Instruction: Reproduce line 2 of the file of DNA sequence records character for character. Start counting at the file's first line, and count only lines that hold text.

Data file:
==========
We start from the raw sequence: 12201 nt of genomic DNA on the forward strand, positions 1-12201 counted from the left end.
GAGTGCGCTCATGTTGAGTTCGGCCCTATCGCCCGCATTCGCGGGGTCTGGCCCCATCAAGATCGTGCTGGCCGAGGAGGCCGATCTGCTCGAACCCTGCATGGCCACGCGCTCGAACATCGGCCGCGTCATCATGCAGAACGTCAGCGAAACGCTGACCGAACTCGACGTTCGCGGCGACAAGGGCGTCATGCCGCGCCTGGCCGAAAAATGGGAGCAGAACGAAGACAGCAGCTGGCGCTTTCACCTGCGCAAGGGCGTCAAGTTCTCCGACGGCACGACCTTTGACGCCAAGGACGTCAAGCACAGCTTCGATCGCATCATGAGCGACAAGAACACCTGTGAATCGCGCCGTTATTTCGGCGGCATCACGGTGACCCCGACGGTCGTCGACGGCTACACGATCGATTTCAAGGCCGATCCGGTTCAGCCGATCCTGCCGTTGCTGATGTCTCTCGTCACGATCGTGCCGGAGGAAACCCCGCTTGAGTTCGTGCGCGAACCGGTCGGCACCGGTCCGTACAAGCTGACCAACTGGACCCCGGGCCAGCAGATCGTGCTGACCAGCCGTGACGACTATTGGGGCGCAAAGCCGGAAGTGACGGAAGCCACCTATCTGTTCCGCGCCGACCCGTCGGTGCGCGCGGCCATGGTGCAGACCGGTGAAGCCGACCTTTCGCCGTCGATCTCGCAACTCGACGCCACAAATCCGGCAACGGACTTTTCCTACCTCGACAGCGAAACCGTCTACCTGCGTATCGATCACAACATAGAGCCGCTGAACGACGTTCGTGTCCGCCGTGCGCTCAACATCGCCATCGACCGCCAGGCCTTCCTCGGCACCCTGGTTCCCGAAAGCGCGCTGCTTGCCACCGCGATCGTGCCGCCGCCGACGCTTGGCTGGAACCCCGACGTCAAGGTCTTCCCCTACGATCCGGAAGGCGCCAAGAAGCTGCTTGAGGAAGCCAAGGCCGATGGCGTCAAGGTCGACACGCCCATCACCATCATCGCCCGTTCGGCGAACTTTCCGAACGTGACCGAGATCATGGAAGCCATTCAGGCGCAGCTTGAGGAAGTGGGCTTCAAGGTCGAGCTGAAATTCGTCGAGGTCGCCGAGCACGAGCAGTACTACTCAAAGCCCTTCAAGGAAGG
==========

GAGTGCGCTCATGTTGAGTTCGGCCCTATCGCCCGCATTCGCGGGGTCTGGCCCCATCAAGATCGTGCTGGCCGAGGAGGCCGATCTGCTCGAACCCTGCATGGCCACGCGCTCGAACATCGGCCGCGTCATCATGCAGAACGTCAGCGAAACGCTGACCGAACTCGACGTTCGCGGCGACAAGGGCGTCATGCCGCGCCTGGCCGAAAAATGGGAGCAGAACGAAGACAGCAGCTGGCGCTTTCACCTGCGCAAGGGCGTCAAGTTCTCCGACGGCACGACCTTTGACGCCAAGGACGTCAAGCACAGCTTCGATCGCATCATGAGCGACAAGAACACCTGTGAATCGCGCCGTTATTTCGGCGGCATCACGGTGACCCCGACGGTCGTCGACGGCTACACGATCGATTTCAAGGCCGATCCGGTTCAGCCGATCCTGCCGTTGCTGATGTCTCTCGTCACGATCGTGCCGGAGGAAACCCCGCTTGAGTTCGTGCGCGAACCGGTCGGCACCGGTCCGTACAAGCTGACCAACTGGACCCCGGGCCAGCAGATCGTGCTGACCAGCCGTGACGACTATTGGGGCGCAAAGCCGGAAGTGACGGAAGCCACCTATCTGTTCCGCGCCGACCCGTCGGTGCGCGCGGCCATGGTGCAGACCGGTGAAGCCGACCTTTCGCCGTCGATCTCGCAACTCGACGCCACAAATCCGGCAACGGACTTTTCCTACCTCGACAGCGAAACCGTCTACCTGCGTATCGATCACAACATAGAGCCGCTGAACGACGTTCGTGTCCGCCGTGCGCTCAACATCGCCATCGACCGCCAGGCCTTCCTCGGCACCCTGGTTCCCGAAAGCGCGCTGCTTGCCACCGCGATCGTGCCGCCGCCGACGCTTGGCTGGAACCCCGACGTCAAGGTCTTCCCCTACGATCCGGAAGGCGCCAAGAAGCTGCTTGAGGAAGCCAAGGCCGATGGCGTCAAGGTCGACACGCCCATCACCATCATCGCCCGTTCGGCGAACTTTCCGAACGTGACCGAGATCATGGAAGCCATTCAGGCGCAGCTTGAGGAAGTGGGCTTCAAGGTCGAGCTGAAATTCGTCGAGGTCGCCGAGCACGAGCAGTACTACTCAAAGCCCTTCAAGGAAGG